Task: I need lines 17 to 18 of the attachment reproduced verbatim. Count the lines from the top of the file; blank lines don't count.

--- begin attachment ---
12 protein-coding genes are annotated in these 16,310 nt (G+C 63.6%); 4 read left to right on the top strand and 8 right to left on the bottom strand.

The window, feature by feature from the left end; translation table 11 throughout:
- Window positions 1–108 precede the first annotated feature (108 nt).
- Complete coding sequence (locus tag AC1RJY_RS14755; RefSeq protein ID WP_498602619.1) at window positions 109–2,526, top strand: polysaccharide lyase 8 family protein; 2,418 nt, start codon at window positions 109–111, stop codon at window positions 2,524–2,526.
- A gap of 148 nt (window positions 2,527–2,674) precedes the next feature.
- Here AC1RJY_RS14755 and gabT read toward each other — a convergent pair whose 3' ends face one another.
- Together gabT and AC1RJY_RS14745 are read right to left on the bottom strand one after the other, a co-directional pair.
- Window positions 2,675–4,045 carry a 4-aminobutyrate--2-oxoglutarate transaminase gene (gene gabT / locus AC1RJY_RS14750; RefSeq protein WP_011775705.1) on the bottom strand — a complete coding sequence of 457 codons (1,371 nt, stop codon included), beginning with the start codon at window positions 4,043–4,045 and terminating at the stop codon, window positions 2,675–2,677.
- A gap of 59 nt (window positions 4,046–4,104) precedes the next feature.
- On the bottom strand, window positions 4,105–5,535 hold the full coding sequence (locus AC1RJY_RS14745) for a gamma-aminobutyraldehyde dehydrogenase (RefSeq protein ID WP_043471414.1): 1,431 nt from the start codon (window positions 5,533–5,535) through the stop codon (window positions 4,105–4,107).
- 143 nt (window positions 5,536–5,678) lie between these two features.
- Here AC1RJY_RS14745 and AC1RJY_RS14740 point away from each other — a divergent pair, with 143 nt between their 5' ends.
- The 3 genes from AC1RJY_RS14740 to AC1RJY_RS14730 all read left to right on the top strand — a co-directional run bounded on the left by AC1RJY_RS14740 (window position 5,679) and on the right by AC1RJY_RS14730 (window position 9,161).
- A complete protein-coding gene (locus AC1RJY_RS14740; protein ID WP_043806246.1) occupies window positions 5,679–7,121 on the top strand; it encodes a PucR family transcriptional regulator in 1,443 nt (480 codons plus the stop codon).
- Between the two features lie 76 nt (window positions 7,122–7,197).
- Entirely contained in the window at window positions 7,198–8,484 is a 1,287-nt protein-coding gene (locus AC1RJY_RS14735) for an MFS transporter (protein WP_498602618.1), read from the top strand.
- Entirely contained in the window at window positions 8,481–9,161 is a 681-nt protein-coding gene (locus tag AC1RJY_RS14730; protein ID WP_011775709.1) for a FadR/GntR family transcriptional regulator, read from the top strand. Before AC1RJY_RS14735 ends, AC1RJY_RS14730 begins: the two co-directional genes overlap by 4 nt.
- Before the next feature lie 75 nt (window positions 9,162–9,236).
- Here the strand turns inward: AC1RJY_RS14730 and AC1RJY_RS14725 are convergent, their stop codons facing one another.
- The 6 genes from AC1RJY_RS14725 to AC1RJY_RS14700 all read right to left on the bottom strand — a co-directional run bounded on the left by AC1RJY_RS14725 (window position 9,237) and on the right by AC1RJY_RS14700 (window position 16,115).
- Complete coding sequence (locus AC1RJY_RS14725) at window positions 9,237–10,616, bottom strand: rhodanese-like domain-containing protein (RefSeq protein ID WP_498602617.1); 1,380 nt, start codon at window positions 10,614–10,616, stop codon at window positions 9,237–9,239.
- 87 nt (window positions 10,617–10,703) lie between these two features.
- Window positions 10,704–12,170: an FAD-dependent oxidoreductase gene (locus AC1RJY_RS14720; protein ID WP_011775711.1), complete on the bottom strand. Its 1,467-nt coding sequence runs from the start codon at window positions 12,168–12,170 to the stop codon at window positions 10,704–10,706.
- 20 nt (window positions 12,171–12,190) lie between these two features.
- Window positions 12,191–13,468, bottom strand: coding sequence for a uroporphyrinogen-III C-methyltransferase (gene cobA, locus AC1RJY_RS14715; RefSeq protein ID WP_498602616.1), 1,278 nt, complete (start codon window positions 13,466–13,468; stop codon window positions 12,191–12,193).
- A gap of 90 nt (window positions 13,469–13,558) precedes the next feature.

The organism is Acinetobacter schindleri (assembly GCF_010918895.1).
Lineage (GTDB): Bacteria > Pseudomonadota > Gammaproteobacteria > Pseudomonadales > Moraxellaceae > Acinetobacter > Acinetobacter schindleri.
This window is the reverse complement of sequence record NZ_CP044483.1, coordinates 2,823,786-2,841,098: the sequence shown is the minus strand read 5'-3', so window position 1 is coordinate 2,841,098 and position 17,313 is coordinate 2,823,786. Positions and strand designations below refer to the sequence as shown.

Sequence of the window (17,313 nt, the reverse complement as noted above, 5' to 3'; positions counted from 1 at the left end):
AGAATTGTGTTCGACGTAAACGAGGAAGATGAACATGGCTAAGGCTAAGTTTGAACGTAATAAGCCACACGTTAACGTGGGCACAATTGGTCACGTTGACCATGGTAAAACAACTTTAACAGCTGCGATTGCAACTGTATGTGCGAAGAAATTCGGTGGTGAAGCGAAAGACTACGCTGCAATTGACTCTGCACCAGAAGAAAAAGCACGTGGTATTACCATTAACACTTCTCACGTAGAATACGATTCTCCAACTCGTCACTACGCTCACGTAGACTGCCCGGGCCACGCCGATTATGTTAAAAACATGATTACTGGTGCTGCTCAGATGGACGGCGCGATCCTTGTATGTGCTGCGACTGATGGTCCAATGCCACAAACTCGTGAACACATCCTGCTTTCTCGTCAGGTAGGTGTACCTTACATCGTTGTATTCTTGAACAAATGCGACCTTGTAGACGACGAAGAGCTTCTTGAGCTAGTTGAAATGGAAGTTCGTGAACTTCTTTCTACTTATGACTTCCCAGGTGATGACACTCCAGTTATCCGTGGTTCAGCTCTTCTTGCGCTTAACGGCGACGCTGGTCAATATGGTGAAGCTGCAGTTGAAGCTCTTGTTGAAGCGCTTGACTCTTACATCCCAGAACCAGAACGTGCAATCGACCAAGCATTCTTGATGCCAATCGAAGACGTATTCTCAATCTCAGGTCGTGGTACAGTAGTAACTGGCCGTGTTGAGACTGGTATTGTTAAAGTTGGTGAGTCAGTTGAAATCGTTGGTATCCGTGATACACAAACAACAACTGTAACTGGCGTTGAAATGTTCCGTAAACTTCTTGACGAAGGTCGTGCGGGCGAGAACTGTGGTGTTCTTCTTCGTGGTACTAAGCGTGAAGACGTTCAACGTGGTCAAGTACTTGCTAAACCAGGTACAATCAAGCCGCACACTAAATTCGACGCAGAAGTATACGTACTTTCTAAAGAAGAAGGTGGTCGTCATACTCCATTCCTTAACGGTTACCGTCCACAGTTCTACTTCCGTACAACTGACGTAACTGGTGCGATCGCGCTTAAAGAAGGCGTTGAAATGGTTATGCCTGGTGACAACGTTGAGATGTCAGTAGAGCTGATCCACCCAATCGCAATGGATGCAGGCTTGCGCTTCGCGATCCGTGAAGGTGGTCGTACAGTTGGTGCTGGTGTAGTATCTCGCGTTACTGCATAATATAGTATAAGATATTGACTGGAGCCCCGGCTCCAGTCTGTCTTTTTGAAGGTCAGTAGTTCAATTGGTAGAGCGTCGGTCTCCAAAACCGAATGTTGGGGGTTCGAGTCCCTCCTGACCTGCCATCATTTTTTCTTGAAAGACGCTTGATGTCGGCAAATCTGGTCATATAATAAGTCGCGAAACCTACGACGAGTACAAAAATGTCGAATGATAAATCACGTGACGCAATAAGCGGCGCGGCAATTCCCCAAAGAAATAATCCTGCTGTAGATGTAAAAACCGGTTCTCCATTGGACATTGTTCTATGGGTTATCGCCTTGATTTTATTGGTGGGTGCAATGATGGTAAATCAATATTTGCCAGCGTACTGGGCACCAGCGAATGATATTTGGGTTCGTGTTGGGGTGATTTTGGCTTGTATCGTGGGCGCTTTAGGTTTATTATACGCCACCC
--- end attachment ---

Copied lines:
- Entirely contained in the window at window positions 8,481–9,161 is a 681-nt protein-coding gene (locus tag AC1RJY_RS14730; protein ID WP_011775709.1) for a FadR/GntR family transcriptional regulator, read from the top strand. Before AC1RJY_RS14735 ends, AC1RJY_RS14730 begins: the two co-directional genes overlap by 4 nt.
- Before the next feature lie 75 nt (window positions 9,162–9,236).